Visual System | Sensory Processing Explained

Growing up I learned that we had 5 senses that helped us understand the world around us. I was taught about what these senses were and what part of my body was responsible for making them happen. What I didn’t learn was how vital and important their interaction and integration was. That is why I am excited to join with my friends at The Inspired Treehouse, a group of pediatric physical and occupational therapists, to bring you this series on all things Sensory Processing. This month we are talking about Visual Input and its importance for growth and development in kids.

Sensory Processing Explained Visual Input


Just like last month, I will attempt to explain an aspect of Sensory Processing from my perspective. I will not attempt to use medical terms, explain what I don’t understand myself, or pretend to be an expert. My good friends, at The Inspired Treehouse, will bring you their take on the same topic, giving you a better understanding of Sensory Processing.


I am not a therapist or a doctor.
I am, simply, a mom raising a child with sensory needs.
I am, simply, an educator who taught in Early Childhood Education for 12 years.
I am, simply, just like you.

What is Visual Input

The Visual System is pretty self explanatory. Even if you are not familiar with Sensory Processing, you have probably heard the term, Visual Input.  It is one of the first systems we are taught about in school. We are taught to use our sense of sight to see, observe, and make connections. However, we aren’t always taught the importance this system plays in our body’s ability to feel in control and centered. In fact, I think it is one system that can go widely overlooked because it seems so basic and “black or white”.

If I had to define the The Visual System without using medical terms, I would define it as our bodies ability to make sense of the world using our sense of sight. It is our bodies way of taking in information about our surrounding to help us gauge if they are safe, harmful and even whether they are important to notice or not. It isn’t simply about our ability to see (20/20 vision), but out ability to track, locate, and discriminate things around us. 

Determining the tint of our shirt to wear for the day, finding our socks in the sock drawer, tracking the teacher as she walks around the room. All of these things require us to use our sense of vision to be successful day to day. If I had to define this system with one word, I would use…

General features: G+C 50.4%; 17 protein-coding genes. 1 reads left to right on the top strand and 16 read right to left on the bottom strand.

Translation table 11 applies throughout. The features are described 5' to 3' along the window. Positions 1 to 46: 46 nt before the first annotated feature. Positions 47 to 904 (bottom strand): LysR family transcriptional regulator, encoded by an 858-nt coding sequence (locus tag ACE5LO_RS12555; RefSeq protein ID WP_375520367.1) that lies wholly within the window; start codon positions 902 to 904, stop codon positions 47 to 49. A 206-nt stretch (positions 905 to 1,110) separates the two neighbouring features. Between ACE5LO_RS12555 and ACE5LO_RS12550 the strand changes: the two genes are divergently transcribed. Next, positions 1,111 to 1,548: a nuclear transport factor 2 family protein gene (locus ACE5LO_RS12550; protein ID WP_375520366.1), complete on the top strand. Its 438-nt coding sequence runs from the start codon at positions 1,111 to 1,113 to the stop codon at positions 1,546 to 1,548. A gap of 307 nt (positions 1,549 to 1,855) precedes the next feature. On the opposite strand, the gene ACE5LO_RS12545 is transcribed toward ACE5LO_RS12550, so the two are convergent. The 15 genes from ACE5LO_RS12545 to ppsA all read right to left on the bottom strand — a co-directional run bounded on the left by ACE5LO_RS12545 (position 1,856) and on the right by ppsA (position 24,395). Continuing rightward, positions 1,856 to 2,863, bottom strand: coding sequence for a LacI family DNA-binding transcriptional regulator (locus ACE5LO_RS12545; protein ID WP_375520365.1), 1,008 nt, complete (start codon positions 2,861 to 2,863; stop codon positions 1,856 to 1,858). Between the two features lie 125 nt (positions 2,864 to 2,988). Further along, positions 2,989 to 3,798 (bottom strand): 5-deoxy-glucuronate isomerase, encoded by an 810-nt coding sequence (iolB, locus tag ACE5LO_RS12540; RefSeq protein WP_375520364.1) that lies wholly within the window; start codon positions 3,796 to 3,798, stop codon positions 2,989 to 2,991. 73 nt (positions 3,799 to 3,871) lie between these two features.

Without a regulated visual system, we are unable to focus on the important details that help us understand the world around us and the environment we are in. Currently, I am surrounded by books, pens, my water bottle, some loose papers, and a left over snack. Because my visual system is in tact, I am able to still focus on the computer screen and write these these words. Because of my visual system, I am able to focus in and decipher which items surrounding me are important, and which ones can be ignored.

What does visual Input Look like

NOTE: I want to be completely honest, and state that I am not completely clear on the visual system and its affects on children. I am going to attempt to explain it to the best of my ability and share stories from my life as an educator and as a mom, raising a child with sensory processing. 

If you are like me, you are wondering what this all means. What does this look like and why is it important?

As I mentioned before, Visual Processing is not just about sight and seeing colors, shapes and sizes, but about processing the the visual environment surrounding us. All children require this awareness and input for proper development. The list of skills associated with visual processing is long and exhaustive. Just to name a few, the visual system is responsible for letter/number recognition, peripheral vision, spatial relationships, hand/eye coordination, reading and pre-reading skills, focus, and attention to detail. The problem occurs when a child is either over or under responsive to receiving information from this system.

But here is where it gets tricky. Sometimes it can be difficult to detect that a child is under or over responsive to visual input. 

As an educator,  I vividly remember the kid I had in my class that would never look me in the eye. In fact, she would cover her eyes as I was talking to her or whenever something important was happening in the classroom. At first glance, it seems like a disrespect. It seemed as though she didn’t care at all about what I was saying, when in fact she was overstimulated and most likely needed some of the visual stimulus to be removed.